GTC Gets an Udder Chance

Investors toasted and torpedoed a plan to extract drugs from the milk of bio-engineered goats. Now, thanks to an EU finding, the stock rise again

The saga of Sweetheart the goat and her creator, GTC Biotherapeutics (GTCB), has seen more highs and lows than the average soap opera. June 2 marked a welcome high for the Framingham (Mass.)-based biotech. The European Medicines Agency issued a positive opinion on the company's drug, ATryn, which is the first drug derived from the milk of a genetically modified animal.

Sweetheart and the rest of her herd were genetically engineered to carry a single human gene, which allows the goats to produce a human protein in their milk. The protein, normally found in blood, prevents dangerous blood clots in surgery patients (see BW, 1/16/06, "Crossing the Gene Barrier").


  The June 2 decision was an unexpected turnaround. On Feb. 23, the European agency rejected the drug. GTC's shares plunged 40%, to $1.35, and recently traded below $1 a share. According to the European agency, regulators were initially concerned that the company's clinical trials didn't include enough patients to adequately assess the prospects for the drug, and they worried that the manufacturing process for the commercial product would be slightly different than that used to make the version used in the clinical trials.

After reexamining information provided by GTC, as well as speaking with blood-clotting experts, the agency changed its mind. The European thumbs-up sent GTC's shares up 85%, to $1.81.

The backing from the European agency is the first step in what's sure to be a long approval process for ATryn. The company must wait for final authorization from the European Commission -- likely in about three months -- before it can launch the drug in all 25 countries of the European Union.


  Executives there aren't worried about getting the OK. "I'm not aware of any instance in which the European Commission countermanded a recommendation from the EMEA," says Thomas E. Newberry, a spokesman for GTC. The company estimates that ATryn could grow into a $500-million-a-year drug, but it won't get there unless it is also approved by the U.S. Food & Drug Administration.

GTC is completing the late-stage clinical trials that are required for U.S. approval. Navdeep Jaikaria, an analyst for investment bank Rodman & Renshaw, has a more conservative sales prediction for the drug, estimating it will peak at $226 million in annual sales by 2013. Still, he says, the European opinion is a significant milestone. "It's definitely a validation of the technology platform, and we view it as a positive for the biotech industry in general," he says.

There was a time when producing drugs in transgenic animals seemed more like science fiction than a viable manufacturing strategy. GTC was spun off from biotech giant Genzyme (GENZ) in 1993, with the goal of altering animals so they could serve as manufacturing plants for human drugs. Theoretically, it isn't difficult: making Sweetheart is simply a matter of inserting a copy of a human gene into her DNA and programming it to switch on only in her mammary glands. Once the milk is extracted, the drug is isolated, purified and packed in vials.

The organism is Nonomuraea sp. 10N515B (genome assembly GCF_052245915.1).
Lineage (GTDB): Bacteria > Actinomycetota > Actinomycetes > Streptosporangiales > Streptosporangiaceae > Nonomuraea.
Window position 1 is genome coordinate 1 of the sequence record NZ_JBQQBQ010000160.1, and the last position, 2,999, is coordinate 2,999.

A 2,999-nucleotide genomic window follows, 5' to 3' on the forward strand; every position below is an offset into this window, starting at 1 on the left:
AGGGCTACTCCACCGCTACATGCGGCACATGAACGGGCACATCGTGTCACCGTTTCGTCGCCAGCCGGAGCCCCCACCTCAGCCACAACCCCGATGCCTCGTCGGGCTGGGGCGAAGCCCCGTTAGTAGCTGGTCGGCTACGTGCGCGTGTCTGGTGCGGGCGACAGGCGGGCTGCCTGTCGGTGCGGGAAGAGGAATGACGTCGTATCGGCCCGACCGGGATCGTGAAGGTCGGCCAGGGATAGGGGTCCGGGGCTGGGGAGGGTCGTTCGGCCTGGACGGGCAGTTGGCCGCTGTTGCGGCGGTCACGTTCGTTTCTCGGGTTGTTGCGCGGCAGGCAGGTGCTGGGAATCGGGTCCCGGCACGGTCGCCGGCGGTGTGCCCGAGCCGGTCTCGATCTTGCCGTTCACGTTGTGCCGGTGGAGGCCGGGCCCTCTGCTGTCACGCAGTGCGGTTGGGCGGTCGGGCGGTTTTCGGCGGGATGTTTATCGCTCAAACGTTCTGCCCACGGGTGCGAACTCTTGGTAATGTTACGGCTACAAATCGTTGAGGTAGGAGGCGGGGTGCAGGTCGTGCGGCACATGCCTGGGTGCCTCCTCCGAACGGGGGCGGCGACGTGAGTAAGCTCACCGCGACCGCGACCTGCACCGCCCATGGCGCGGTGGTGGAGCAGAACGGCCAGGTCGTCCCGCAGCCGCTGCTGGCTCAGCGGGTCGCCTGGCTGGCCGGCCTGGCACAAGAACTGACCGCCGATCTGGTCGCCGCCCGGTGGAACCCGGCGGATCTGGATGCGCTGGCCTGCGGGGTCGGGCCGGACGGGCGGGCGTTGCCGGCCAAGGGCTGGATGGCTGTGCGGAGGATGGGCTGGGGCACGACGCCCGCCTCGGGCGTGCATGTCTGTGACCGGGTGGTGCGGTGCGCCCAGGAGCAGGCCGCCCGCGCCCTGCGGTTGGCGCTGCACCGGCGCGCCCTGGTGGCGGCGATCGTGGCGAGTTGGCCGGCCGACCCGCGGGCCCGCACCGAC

The idea of making drugs in genetically modified animals caught fire in the late 1990s, when the biotech industry faced a severe manufacturing crunch. GTC promised it could make drugs in goats' milk at a fraction of the $500 million it generally costs to build a biotech manufacturing plant. Need to make more of your product because of a demand spike? Just breed more goats, the sales pitch went.

Even some Big Pharma companies, such as Bristol-Myers Squibb (BMY) and Johnson & Johnson (JNJ) expressed interest, sending shares of GTC up to $50 and giving it an market cap of $1 billion.

It took years of trial and error for GTC to perfect the process and prove the resulting drug works in people. Along the way, the big-name partners pulled out and investors left GTC for dead. GTC's execs, however, never lost faith, not even after the European agency balked at the drug in February.


  "It was disappointing, but it makes today all that much sweeter," Newberry says. "We have people who have devoted their entire careers to this product. We knew the data was there. It was just a matter of persistence." (See BW, 6/13/05, "Biotech, Finally".

With its future now sporting a brighter hue, executives at GTC look forward to producing even more drugs in transgenic goats. The company's research pipeline includes treatments for malaria and solid tumors. And GTC's good news has boosted other companies that are developing transgenic animals.

Netherlands-based Pharming NV, which was near bankruptcy a few years ago, is developing five drugs in the milk of transgenic rabbits and cows. Its stock soared 15% on June 2. At this rate, Sweetheart and her transgenic buddies may take over the title of man's best friend.

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